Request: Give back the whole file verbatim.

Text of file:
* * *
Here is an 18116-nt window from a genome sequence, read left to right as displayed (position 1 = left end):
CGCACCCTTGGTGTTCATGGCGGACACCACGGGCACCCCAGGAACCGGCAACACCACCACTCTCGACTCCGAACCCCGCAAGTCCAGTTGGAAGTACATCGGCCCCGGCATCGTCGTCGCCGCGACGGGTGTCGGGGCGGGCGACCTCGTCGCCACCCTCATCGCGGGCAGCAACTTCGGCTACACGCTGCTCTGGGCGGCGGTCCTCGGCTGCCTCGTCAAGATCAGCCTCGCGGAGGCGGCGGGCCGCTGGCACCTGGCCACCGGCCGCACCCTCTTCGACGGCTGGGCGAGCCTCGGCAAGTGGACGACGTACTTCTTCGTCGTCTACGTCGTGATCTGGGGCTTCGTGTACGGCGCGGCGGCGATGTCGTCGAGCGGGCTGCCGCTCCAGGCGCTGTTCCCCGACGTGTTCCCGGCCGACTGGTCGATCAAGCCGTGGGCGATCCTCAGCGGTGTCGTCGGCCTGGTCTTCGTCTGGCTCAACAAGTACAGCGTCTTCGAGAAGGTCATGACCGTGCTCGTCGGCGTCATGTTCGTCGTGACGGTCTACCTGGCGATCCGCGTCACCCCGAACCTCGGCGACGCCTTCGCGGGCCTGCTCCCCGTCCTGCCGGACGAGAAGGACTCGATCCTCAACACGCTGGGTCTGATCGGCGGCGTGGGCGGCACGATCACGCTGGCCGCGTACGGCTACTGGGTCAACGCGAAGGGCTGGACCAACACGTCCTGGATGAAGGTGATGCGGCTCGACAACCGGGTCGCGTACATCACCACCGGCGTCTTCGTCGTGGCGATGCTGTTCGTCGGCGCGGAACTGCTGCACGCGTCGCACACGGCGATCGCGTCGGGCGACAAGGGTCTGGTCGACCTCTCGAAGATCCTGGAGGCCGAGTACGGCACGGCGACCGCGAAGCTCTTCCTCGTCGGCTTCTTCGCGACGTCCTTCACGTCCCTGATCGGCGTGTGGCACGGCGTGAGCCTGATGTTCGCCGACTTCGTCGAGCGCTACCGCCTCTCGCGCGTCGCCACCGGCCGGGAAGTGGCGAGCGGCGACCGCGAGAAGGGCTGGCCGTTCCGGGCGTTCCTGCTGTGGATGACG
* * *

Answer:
Here is an 18116-nt window from a genome sequence, read left to right as displayed (position 1 = left end):
CGCACCCTTGGTGTTCATGGCGGACACCACGGGCACCCCAGGAACCGGCAACACCACCACTCTCGACTCCGAACCCCGCAAGTCCAGTTGGAAGTACATCGGCCCCGGCATCGTCGTCGCCGCGACGGGTGTCGGGGCGGGCGACCTCGTCGCCACCCTCATCGCGGGCAGCAACTTCGGCTACACGCTGCTCTGGGCGGCGGTCCTCGGCTGCCTCGTCAAGATCAGCCTCGCGGAGGCGGCGGGCCGCTGGCACCTGGCCACCGGCCGCACCCTCTTCGACGGCTGGGCGAGCCTCGGCAAGTGGACGACGTACTTCTTCGTCGTCTACGTCGTGATCTGGGGCTTCGTGTACGGCGCGGCGGCGATGTCGTCGAGCGGGCTGCCGCTCCAGGCGCTGTTCCCCGACGTGTTCCCGGCCGACTGGTCGATCAAGCCGTGGGCGATCCTCAGCGGTGTCGTCGGCCTGGTCTTCGTCTGGCTCAACAAGTACAGCGTCTTCGAGAAGGTCATGACCGTGCTCGTCGGCGTCATGTTCGTCGTGACGGTCTACCTGGCGATCCGCGTCACCCCGAACCTCGGCGACGCCTTCGCGGGCCTGCTCCCCGTCCTGCCGGACGAGAAGGACTCGATCCTCAACACGCTGGGTCTGATCGGCGGCGTGGGCGGCACGATCACGCTGGCCGCGTACGGCTACTGGGTCAACGCGAAGGGCTGGACCAACACGTCCTGGATGAAGGTGATGCGGCTCGACAACCGGGTCGCGTACATCACCACCGGCGTCTTCGTCGTGGCGATGCTGTTCGTCGGCGCGGAACTGCTGCACGCGTCGCACACGGCGATCGCGTCGGGCGACAAGGGTCTGGTCGACCTCTCGAAGATCCTGGAGGCCGAGTACGGCACGGCGACCGCGAAGCTCTTCCTCGTCGGCTTCTTCGCGACGTCCTTCACGTCCCTGATCGGCGTGTGGCACGGCGTGAGCCTGATGTTCGCCGACTTCGTCGAGCGCTACCGCCTCTCGCGCGTCGCCACCGGCCGGGAAGTGGCGAGCGGCGACCGCGAGAAGGGCTGGCCGTTCCGGGCGTTCCTGCTGTGGATGACG